The reviews for Season 4 have been encouraging. The writers are going back to some of the elements that made it great in Season 1. The premier did not disappoint. We flashed back to Beth’s backstory (she committed suicide in the first episode of season 1) and met a new clone , MK who I’ll just refer to as “Sheepgirl” given the mask she wears. We saw what happened with the murder Beth was being investigated for and introduced new mysteries. There was also a a surprising reveal about Beth and her partner’s Art relationship. It was a great start to Season 4.

Jackie Robinson (PBS)

As a student of history, there is nothing better than a Ken Burn’s documentary and Jackie Robinson does not disappoint. I was a bit skeptical as I really dislike baseball but there is plenty of meat here that has nothing to do with the sport, which helped immensely. It is a perfect balance of Jackie Robinson’s story amidst the history of the period. The narration is great as are the historians and other commentators used by Burns who even got President Obama to participate. We all think we know the story of Jackie Robinson but Burns provides so much insight into the years after his life in baseball which is pretty much ½ of this documentary. This is an important story and the 4 hours fly by. PBS usually repeats these documentaries many times over so if you missed it, just hit that cable “On Demand” button and see it.


Togetherness (HBO)

Togetherness ended its 2nd and last season (was not renewed) this week. This is really a great show and I’m sorry to see it end. I don’t think the creators knew they were going to be cancelled when they wrote what turned out to be the final episode but it still was a satisfying conclusion to the series. The right people got together and the interaction between each of the couples was perfect. I wasn’t a huge fan of the charter school plot line this season – it was too much like Parenthood – but even that resolved itself satisfactorily. The acting is just great in this show and hopefully we will be seeing the actors again soon.

The Magicians (SY FY)

I’ve written about the Magicians a couple of times. It is the biggest disappointment for me of this Television season. I had such high hopes but by the end of Season 1, I was just screaming at the TV and trying to gauge out my eyes. How writers (with input from the author) could butcher the books so completely is beyond my comprehension. The plots changed, the characters changed, the worlds changed and none for the better. I watched each and every week for it to start to turn around and instead, it just got worse.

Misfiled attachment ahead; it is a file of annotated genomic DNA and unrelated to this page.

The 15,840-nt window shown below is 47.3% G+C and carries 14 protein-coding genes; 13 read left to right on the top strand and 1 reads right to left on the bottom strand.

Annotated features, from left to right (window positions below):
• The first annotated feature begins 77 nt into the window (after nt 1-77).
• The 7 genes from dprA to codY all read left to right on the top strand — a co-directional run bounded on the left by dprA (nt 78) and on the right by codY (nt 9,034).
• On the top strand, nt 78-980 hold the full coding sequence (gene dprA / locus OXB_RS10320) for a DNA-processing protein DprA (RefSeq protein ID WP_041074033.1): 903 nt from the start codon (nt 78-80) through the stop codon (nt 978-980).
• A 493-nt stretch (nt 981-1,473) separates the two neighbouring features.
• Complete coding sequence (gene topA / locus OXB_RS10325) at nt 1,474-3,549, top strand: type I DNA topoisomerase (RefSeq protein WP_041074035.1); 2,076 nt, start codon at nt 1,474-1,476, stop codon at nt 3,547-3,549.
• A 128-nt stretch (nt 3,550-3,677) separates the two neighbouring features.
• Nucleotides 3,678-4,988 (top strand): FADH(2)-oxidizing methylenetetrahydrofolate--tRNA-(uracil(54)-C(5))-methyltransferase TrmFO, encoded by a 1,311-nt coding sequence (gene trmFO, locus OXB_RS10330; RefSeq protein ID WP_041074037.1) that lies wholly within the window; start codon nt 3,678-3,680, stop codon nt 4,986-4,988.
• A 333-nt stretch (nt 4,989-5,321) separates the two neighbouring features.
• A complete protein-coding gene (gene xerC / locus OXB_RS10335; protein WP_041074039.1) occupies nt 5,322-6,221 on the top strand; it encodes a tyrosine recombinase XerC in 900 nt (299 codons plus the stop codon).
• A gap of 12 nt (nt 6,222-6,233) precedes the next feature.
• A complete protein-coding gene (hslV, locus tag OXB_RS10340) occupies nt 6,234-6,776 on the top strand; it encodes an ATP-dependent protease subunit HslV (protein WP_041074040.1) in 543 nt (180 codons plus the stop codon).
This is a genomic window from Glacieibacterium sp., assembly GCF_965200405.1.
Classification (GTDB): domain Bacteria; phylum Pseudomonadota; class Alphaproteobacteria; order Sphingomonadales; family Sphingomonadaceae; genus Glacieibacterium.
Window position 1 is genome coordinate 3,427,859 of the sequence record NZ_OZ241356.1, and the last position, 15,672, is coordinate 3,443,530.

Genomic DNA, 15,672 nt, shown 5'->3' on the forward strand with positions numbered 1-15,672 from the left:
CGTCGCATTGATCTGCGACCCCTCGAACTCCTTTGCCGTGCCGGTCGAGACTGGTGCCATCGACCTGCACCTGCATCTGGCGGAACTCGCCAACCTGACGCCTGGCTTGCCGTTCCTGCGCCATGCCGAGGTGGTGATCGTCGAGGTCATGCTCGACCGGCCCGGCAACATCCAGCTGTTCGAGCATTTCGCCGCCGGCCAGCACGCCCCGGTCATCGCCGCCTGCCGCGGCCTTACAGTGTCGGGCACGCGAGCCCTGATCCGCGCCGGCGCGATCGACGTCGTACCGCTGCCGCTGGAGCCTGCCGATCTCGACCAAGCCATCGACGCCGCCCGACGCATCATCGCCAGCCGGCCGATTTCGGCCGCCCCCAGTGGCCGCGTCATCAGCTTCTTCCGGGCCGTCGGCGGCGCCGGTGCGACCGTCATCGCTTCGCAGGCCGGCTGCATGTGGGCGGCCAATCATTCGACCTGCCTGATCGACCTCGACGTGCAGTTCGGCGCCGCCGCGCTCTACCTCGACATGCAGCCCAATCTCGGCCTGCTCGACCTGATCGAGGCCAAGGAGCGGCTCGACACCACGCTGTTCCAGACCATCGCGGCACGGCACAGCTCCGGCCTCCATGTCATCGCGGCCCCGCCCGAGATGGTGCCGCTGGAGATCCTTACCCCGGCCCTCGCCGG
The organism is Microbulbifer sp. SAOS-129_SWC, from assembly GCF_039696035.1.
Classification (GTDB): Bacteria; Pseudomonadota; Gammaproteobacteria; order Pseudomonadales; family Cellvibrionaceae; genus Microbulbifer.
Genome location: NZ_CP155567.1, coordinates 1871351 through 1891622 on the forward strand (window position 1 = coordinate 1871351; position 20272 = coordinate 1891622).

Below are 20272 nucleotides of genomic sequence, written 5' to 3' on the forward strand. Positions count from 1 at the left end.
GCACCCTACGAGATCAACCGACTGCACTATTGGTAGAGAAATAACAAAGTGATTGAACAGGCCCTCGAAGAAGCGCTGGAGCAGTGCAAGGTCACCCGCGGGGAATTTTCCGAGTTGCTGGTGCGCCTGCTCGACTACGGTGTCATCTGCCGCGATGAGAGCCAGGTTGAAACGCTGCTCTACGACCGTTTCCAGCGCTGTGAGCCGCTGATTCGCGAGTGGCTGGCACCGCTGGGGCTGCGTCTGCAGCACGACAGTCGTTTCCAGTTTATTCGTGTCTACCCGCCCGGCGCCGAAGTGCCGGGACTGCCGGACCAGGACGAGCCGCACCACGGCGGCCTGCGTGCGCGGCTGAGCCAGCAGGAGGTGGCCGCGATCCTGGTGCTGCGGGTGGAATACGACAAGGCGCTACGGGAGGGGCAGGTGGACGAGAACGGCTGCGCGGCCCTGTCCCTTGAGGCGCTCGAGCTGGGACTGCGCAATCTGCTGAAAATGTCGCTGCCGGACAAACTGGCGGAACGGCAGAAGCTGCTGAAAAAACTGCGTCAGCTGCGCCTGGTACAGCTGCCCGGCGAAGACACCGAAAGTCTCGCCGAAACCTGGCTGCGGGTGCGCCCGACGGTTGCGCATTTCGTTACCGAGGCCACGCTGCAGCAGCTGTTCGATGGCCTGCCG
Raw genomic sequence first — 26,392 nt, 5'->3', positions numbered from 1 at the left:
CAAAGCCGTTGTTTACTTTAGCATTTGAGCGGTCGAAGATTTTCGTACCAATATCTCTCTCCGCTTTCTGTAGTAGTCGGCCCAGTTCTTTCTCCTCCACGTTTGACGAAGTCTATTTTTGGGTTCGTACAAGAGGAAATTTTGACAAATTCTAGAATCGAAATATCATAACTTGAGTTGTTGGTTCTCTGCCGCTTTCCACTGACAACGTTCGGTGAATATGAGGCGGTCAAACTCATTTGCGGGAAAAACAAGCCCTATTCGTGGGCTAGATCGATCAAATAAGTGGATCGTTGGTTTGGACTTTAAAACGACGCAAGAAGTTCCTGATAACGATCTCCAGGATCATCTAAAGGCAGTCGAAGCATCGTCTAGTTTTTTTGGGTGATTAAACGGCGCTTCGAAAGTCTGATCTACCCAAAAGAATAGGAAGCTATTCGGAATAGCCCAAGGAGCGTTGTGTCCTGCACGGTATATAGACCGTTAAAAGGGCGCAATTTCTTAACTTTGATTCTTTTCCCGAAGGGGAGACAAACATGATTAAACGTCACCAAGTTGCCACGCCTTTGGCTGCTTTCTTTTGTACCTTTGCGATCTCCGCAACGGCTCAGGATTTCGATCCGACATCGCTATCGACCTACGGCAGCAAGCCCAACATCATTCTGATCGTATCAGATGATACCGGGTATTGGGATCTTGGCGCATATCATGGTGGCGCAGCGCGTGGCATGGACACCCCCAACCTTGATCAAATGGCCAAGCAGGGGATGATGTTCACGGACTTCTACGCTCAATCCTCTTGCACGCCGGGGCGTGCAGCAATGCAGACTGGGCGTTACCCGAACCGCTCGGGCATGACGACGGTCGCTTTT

The finale was no different. A fat, ugly guy with a ram’s hat? Really? I realize that the budget is limited but Ember and Reginald the Fox were major disappointments.   Ember may not be truly god-like but he certainly wasn’t that! Why is Alice not a Niffin? It’s not like the actress is so great that they need to keep her around. Much of book 2 of the magicians was incorporated into season 1 so I’m really not sure where they are going to go with this. There can’t be enough material to sustain more than one more season of the show. I guess they could go the route of the backstory of the gods but given the kindergarten-like costumes of the finale, I don’t think that would be a good idea.  Unless the showrunner, writers and producers are fired and there is a major restructure for season 2, I won’t be back.

DVR Alert:

I don’t have access to the Sundance Channel but a new show on that network is getting a lot of good buzz. The title is “The Last Panthers” and if you get this channel, it is worth checking out. It is a 6-part miniseries that traces crime across Europe (primarily London, Marseilles and Belgrade) and really explores how international crime syndicates work and the fine line between legal and illegal. For me, I’ll have to wait until it hits Netflix or one of the other services.